Format

Send to

Choose Destination
Oxid Med Cell Longev. 2010 Jul-Aug;3(4):228-37. doi: 10.4161/oxim.3.4.12858.

Exogenous antioxidants--Double-edged swords in cellular redox state: Health beneficial effects at physiologic doses versus deleterious effects at high doses.

Author information

1
Centre de Recherche Public-Gabriel Lippmann; Environment and Agro-Biotechnolgies Department; Nutrition and Toxicology Unit; Belvaux, Luxembourg. bouayedj@yahoo.fr
2
Centre de Recherche Public-Gabriel Lippmann; Environment and Agro-Biotechnolgies Department; Nutrition and Toxicology Unit; Belvaux, Luxembourg.

Abstract

The balance between oxidation and antioxidation is believed to be critical in maintaining healthy biological systems. Under physiological conditions, the human antioxidative defense system including e.g., superoxide dismutase (SOD), catalase (CAT), glutathione peroxidase (GPx), glutathione (GSH) and others, allows the elimination of excess reactive oxygen species (ROS) including, among others superoxide anions (O2(·-)), hydroxyl radicals (OH·), alkoxyl radicals (RO·) and peroxyradicals (ROO·). However, our endogenous antioxidant defense systems are incomplete without exogenous originating reducing compounds such as vitamin C, vitamin E, carotenoids and polyphenols, playing an essential role in many antioxidant mechanisms in living organisms. Therefore, there is continuous demand for exogenous antioxidants in order to prevent oxidative stress, representing a disequilibrium redox state in favor of oxidation. However, high doses of isolated compounds may be toxic, owing to prooxidative effects at high concentrations or their potential to react with beneficial concentrations of ROS normally present at physiological conditions that are required for optimal cellular functioning. This review aims to examine the double-edged effects of dietary originating antioxidants with a focus on the most abundant compounds, especially polyphenols, vitamin C, vitamin E and carotenoids. Different approaches to enrich our body with exogenous antioxidants such as via synthetic antioxidants, diets rich in fruits and vegetables and taking supplements will be reviewed and experimental and epidemiological evidences discussed, highlighting that antioxidants at physiological doses are generally safe, exhibiting interesting health beneficial effects.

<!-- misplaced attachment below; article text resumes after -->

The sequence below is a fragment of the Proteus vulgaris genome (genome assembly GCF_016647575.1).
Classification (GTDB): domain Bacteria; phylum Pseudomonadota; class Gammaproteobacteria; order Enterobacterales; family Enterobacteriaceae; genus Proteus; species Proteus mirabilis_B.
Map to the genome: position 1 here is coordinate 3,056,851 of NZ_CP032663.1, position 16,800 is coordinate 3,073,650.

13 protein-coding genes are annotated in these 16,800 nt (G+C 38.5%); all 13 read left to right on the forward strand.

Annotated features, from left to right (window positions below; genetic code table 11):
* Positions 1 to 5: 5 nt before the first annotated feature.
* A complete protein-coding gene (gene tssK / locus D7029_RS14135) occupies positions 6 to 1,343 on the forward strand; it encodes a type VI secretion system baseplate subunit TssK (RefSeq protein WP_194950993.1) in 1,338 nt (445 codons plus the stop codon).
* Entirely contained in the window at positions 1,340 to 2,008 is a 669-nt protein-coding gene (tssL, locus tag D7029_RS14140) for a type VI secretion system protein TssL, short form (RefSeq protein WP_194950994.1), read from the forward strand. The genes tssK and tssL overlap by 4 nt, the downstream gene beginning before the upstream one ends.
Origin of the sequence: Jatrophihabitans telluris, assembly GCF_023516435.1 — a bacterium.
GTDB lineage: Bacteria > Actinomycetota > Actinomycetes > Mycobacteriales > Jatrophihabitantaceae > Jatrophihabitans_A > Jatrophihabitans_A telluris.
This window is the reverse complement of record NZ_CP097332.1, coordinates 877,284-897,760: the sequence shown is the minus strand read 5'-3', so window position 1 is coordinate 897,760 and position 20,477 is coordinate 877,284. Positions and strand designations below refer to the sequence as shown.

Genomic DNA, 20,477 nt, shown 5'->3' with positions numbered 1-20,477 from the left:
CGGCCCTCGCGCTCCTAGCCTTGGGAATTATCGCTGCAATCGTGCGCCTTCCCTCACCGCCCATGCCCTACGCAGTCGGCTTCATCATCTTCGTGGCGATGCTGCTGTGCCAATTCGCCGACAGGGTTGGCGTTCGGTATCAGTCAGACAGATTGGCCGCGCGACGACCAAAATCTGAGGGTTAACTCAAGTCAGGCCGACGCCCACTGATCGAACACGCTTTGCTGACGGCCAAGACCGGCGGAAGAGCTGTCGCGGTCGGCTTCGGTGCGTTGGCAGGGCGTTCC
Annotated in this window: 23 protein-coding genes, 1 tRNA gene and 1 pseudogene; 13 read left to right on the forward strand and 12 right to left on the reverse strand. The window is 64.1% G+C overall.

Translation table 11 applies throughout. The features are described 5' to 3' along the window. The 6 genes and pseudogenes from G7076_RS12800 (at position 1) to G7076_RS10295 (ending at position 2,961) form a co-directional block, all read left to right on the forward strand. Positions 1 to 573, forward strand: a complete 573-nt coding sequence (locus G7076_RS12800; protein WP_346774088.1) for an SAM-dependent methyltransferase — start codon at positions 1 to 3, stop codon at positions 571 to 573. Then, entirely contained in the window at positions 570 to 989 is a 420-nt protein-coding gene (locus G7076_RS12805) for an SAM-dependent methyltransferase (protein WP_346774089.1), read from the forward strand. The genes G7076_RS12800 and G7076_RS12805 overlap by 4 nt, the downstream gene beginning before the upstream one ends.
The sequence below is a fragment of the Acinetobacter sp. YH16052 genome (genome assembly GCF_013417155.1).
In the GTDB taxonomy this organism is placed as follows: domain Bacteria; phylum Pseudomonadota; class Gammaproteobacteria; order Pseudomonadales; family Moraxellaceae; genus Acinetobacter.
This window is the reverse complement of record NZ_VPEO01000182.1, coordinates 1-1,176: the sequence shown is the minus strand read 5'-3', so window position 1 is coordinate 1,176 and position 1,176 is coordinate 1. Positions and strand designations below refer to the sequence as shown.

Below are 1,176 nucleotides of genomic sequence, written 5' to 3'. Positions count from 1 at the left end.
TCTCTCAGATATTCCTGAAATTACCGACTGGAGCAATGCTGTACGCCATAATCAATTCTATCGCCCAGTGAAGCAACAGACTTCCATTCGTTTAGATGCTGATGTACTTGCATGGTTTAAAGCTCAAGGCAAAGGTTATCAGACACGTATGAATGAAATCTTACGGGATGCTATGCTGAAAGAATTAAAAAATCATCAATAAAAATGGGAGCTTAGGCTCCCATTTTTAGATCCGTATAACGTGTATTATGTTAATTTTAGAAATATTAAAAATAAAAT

KEYWORDS:

antioxidants; double-edged effects; fruits and vegetables; high doses; oxidative stress; physiological doses; reactive oxygen species; supplements

PMID:
20972369
PMCID:
PMC2952083
DOI:
10.4161/oxim.3.4.12858
[Indexed for MEDLINE]
Free PMC Article

Supplemental Content

Full text links

Icon for Hindawi Publishing Corporation Icon for PubMed Central
Loading ...
Support Center